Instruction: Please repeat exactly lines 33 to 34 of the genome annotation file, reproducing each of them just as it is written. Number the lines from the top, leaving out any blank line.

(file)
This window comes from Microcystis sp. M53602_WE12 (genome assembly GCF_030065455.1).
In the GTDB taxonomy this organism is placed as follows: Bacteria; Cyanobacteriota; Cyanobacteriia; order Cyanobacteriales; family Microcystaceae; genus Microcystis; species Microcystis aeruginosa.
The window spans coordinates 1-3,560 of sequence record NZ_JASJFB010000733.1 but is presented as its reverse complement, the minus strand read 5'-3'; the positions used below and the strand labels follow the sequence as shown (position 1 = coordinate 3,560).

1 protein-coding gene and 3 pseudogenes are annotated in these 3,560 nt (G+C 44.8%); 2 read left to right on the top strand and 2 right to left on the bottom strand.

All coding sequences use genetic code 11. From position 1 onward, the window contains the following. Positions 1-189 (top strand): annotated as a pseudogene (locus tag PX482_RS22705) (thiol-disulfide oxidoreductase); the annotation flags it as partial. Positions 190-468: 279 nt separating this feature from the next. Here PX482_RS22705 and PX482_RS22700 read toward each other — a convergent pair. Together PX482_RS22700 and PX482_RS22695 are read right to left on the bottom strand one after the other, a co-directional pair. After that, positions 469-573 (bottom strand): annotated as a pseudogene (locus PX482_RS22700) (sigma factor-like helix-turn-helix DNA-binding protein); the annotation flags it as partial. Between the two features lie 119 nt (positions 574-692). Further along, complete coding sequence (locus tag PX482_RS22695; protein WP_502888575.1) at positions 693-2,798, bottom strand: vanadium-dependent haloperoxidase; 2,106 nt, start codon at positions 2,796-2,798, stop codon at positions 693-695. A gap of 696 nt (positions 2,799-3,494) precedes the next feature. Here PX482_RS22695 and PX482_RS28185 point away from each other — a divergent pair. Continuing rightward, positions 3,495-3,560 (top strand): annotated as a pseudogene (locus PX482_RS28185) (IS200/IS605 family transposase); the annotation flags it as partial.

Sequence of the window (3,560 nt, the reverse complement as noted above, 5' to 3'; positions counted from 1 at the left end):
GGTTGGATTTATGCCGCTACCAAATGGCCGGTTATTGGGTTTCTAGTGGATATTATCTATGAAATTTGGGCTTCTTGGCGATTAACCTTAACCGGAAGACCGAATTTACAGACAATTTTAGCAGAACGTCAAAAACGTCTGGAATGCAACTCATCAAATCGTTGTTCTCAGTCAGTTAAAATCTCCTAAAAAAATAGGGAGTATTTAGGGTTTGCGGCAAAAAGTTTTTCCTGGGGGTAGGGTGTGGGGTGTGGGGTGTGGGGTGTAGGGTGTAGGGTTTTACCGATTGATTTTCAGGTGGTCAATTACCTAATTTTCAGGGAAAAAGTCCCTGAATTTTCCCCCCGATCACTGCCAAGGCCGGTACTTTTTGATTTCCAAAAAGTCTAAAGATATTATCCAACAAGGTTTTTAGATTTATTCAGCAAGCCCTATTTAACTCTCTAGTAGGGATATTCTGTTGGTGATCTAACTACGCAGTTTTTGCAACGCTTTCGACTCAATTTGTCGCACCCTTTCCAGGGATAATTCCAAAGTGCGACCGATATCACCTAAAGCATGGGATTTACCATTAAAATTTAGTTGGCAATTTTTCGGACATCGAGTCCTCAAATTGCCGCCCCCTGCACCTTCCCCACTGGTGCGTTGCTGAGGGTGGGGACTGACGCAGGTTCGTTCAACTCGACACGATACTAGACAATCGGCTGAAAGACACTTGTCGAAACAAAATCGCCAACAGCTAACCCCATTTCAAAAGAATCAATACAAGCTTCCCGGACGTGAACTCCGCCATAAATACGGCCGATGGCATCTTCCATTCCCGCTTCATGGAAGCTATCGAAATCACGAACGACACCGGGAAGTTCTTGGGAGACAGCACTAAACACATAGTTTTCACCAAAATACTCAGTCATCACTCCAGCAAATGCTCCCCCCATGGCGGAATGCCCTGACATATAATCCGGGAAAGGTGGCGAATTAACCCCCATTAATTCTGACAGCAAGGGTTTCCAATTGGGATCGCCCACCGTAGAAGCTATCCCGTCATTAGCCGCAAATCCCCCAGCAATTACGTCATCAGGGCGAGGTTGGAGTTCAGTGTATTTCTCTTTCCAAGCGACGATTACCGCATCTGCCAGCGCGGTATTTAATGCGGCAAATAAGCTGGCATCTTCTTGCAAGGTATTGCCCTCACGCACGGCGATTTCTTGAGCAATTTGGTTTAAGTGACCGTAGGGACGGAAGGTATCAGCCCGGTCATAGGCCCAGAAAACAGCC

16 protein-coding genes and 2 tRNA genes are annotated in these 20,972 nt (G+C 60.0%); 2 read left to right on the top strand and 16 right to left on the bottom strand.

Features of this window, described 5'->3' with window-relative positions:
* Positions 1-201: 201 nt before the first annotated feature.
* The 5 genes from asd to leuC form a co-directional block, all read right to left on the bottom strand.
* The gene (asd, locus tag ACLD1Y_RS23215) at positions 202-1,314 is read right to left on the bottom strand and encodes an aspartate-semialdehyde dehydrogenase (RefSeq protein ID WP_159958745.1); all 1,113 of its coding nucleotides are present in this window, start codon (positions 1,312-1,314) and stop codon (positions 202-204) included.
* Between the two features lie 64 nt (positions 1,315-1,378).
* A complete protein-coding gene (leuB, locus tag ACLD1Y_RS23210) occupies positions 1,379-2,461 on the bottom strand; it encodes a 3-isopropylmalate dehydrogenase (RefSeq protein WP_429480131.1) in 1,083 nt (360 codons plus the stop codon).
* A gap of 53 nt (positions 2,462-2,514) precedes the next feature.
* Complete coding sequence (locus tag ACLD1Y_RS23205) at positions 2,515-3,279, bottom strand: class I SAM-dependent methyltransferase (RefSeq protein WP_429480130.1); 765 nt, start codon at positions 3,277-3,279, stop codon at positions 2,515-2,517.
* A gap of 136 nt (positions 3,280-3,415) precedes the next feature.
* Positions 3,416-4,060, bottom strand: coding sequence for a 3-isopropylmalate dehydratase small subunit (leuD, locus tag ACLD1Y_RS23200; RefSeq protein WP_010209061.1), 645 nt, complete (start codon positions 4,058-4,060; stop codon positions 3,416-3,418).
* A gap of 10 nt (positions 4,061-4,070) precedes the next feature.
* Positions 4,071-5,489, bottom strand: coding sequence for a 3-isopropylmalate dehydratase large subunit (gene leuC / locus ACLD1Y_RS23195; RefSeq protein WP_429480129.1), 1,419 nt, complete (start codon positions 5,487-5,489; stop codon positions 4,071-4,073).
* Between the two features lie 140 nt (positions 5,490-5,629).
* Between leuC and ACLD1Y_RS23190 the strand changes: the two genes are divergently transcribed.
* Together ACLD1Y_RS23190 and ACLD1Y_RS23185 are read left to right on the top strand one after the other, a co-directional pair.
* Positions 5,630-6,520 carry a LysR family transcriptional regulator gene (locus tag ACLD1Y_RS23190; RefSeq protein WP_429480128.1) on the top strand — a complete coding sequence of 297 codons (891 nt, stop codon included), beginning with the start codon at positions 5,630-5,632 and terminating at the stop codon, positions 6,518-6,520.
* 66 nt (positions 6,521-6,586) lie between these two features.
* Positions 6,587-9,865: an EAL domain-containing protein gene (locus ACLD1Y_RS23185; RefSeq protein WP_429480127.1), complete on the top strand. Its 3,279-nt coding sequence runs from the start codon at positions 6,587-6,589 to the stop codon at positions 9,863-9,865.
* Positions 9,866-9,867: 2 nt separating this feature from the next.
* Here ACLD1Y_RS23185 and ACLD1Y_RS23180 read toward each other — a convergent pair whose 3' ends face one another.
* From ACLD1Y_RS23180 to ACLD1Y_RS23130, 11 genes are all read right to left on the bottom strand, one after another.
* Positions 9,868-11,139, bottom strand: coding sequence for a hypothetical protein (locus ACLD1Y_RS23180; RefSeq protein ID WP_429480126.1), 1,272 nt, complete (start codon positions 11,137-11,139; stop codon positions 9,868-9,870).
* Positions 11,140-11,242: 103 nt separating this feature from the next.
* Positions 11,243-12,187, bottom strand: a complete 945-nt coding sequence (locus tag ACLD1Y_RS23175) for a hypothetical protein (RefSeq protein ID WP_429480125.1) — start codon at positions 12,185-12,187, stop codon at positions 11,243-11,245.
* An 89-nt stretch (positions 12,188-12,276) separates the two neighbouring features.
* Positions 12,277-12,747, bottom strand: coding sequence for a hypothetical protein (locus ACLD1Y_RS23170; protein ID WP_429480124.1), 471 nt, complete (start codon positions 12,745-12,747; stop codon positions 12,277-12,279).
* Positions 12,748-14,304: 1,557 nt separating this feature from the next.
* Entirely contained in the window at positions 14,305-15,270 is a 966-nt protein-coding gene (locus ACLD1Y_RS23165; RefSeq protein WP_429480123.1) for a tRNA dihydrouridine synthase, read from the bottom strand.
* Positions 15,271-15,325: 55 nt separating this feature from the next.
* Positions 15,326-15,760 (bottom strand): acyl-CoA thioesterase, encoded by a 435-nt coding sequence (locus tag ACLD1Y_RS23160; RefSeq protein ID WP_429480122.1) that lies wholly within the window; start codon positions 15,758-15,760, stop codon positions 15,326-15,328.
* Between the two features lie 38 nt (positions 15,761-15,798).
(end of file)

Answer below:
* An 89-nt stretch (positions 12,188-12,276) separates the two neighbouring features.
* Positions 12,277-12,747, bottom strand: coding sequence for a hypothetical protein (locus ACLD1Y_RS23170; protein ID WP_429480124.1), 471 nt, complete (start codon positions 12,745-12,747; stop codon positions 12,277-12,279).